I started when I was 11 years old so I’ve been playing the guitar around 23 years in total.
What was your first session gig and how did you land it?
My first ‘Pop’ session for an artist who had been in the top 10 was with Lucie Silvas and it
was an acoustic performance on a Dutch TV show. The session came about by doing a lot
of gigs with unsigned artists around London, which led on to me playing guitar for Lucie’s
sister Mia. Lucie was stuck for a guitarist for these particular TV shows and had seen me
perform with her sister a few times, so asked if I would be interested in playing for her.
Can you describe what a typical working week involves for you?
Each week is always so different for me and thats one of the things I enjoy about this line
of work. A typical week will usually involve, some lessons via Skype or I’m head of guitar
at a University in South Wales, I also would be doing some sort of recording, at a studio or
from home via my Online session service, and normally a few gigs which could be
anything from West End theatre, a pop gig or a wedding with my function band.
Is the majority of your work live sessions or studio and do you prefer one over the other?
Over the last year I’ve been playing guitar for Jessie J and it has been pretty much full time
touring. I would say the majority of the work I do is live sessions at the moment. I like both,
for different reasons. Pop work is great, as I get to see the world and play music in front of
thousands of people. I enjoy studio sessions/online recording because I’ll get to be
creative, come up with parts, experiment with sounds etc Plus its a great sense of
achievement listening back to recordings you’ve played on.
How important is sight reading in session playing?
If you want to do TV sessions, theatre work and film sessions then reading is essential!
For studio sessions this varies but normally will require a mix of reading and ear. For pop
sessions you don’t have to read music however it has come in handy for me on a few
occasions. I would always recommend everyone learn to read music if you want a
sustainable career in the music business.
How long do you usually have to prepare for a gig?
This all depends on what gig it’s for but I always try to be over prepared for everything I do.
When I started Jessie J, I had the music two weeks in advance but had to go straight in on
a gig with no rehearsal. For this, I listened to the set everywhere I could, in the car, around
the house etc and spent as much time playing through as I could. I also needed to spend a
few days programming all the sounds to match what the previous guitarist had done.
What does your practice routine consist of?
Unfortunately I don’t get time to practice as much these days as I used to when I was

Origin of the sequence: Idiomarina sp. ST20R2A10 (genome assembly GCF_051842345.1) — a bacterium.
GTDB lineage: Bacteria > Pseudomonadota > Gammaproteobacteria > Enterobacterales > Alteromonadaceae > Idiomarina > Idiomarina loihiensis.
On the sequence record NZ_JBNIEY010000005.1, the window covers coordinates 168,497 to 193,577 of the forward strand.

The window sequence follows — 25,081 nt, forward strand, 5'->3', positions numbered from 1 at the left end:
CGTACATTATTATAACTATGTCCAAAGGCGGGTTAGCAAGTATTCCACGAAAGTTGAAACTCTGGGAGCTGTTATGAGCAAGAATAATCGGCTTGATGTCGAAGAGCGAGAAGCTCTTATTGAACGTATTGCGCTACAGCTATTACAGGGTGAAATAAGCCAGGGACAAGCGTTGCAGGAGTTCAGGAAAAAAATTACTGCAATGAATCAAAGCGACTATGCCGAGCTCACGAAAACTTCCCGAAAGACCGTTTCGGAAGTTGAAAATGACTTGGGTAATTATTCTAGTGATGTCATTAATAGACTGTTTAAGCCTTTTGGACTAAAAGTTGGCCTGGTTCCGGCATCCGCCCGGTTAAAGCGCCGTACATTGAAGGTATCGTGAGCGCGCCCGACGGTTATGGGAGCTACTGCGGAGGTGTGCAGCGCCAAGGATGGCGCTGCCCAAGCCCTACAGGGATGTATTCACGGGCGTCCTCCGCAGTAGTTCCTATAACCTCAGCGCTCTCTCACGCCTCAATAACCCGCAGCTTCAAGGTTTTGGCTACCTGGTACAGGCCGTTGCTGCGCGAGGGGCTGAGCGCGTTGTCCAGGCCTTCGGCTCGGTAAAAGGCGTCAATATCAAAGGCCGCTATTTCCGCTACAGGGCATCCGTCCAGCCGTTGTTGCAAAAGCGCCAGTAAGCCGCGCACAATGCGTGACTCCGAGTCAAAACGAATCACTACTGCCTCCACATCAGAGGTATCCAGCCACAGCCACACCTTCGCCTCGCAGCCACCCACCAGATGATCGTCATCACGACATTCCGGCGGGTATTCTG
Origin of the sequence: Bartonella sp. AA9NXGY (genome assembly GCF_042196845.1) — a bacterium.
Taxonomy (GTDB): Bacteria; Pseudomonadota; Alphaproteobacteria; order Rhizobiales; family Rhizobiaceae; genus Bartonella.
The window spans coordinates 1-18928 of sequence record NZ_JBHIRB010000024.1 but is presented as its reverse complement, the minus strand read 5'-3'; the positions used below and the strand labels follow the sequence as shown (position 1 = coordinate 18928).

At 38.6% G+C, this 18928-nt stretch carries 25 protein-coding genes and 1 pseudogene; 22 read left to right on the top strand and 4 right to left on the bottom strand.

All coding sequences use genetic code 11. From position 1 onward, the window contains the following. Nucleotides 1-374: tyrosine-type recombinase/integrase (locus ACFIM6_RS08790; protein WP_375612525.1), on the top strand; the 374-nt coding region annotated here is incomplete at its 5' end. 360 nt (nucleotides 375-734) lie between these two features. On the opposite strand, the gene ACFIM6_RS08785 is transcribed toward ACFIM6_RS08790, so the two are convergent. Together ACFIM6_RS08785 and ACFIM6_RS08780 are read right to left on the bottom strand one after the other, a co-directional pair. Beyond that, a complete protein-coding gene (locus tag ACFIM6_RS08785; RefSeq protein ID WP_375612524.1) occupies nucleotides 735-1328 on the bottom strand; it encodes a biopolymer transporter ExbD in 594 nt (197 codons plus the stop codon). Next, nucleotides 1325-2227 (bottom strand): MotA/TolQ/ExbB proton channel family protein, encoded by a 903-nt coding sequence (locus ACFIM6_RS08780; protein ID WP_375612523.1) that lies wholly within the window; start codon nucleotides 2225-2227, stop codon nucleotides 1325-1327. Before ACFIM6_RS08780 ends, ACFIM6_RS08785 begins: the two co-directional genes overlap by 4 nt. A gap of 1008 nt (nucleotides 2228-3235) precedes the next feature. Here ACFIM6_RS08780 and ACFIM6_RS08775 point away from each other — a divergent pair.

younger but I always work on my technique, to ensure that I’m not getting messy. I also
play over backing tracks of different styles from Rock to Jazz to Country to make sure I
remain musical rounded. I always do a bit of reading to keep on top of it if the gigs I’m
doing at the time don’t involve any reading. As I spend a lot of time traveling I always make
sure I’m listening to music, different styles, as this can sometimes be as important as
Has there been a favourite moment in your career so far?
I’ve been really lucky to have some really memorable moments in my career so far, but I
couldn’t pick one. Here’s a few: Glastonbury Pyramid stage with Tinie Tempah, NYE ball
drop Times Square with Jessie J, O2 arena with Tinie Tempah, anytime I come home and
play in the Motorpoint Arena in Cardiff is always special to me as I grew up watching
Can you tell me about your live setup, which guitars/amps/pedals do you use the most?
This is different depending on what I’m doing. For Jessie J, I use a Deluxe Strat fitted with
Bare Knuckle pickups and a Les Paul plus 2 acoustics. For amps, I use the Kemper
Profiler with a Voodoo Lab ground control pro.
For other gigs, I’ll use Fender or Mesa Boogie amps, usually with a Strat or a Tele. Then I
have a medium sized board with a gigrig G2, Strymon Timeline and Mobius, plus a few
different drive pedals(normally a TS808 and OCD), a compressor(Ego by wampler),
wah(cry baby) and a tuner. I will always find out what is neeeded for each session and
bring the appropriate equipment,
Who are your biggest musical influences?
There are so many, I started out with Jimi Hendrix as my Dad would always play his
records around the house. Musical influences are mainly guitarists (see question below).In
my first few years of guitar I loved classic rock bands and blues and moved more into
heavier stuff such as Dream Theatre and Extreme as I got into my late teens. I discovered
Jazz in college, George Benson and Wes Montgomery, which has helped my playing
loads. These days, I really like a wide variety of stuff!
Which guitarists have influenced your playing?
Again, loads of different people for different styles. Hendrix, Clapton, Paul Gilbert, Nuno
Bettencourt, John Petrucci, George Benson, Wes Montgomery, Brad Paisley, Robben
Ford, BB King, Greg Howe to name a few...Theres a long list! lol!
Have you any advice for guitarists wanting to start session work?
Learn how to read
Start gigging all styles of music
Turn up on time
Bring the correct gear
Don’t be a dick!
Have you got any news about upcoming projects, song releases or tours you'd like to share?
I’m currently working on an album which is a slow process due to work commitments. I am
also putting together lesson packages soon to be available through my website
www.ryanhaberfield.com and through instagram www.instagram.com/ryanguitarhabs
If anyone is interested in Skype lessons or online recording get in touch!
Thanks to Ryan for taking the time to do this interview, please comment and share below.
Links for Ryan Haberfield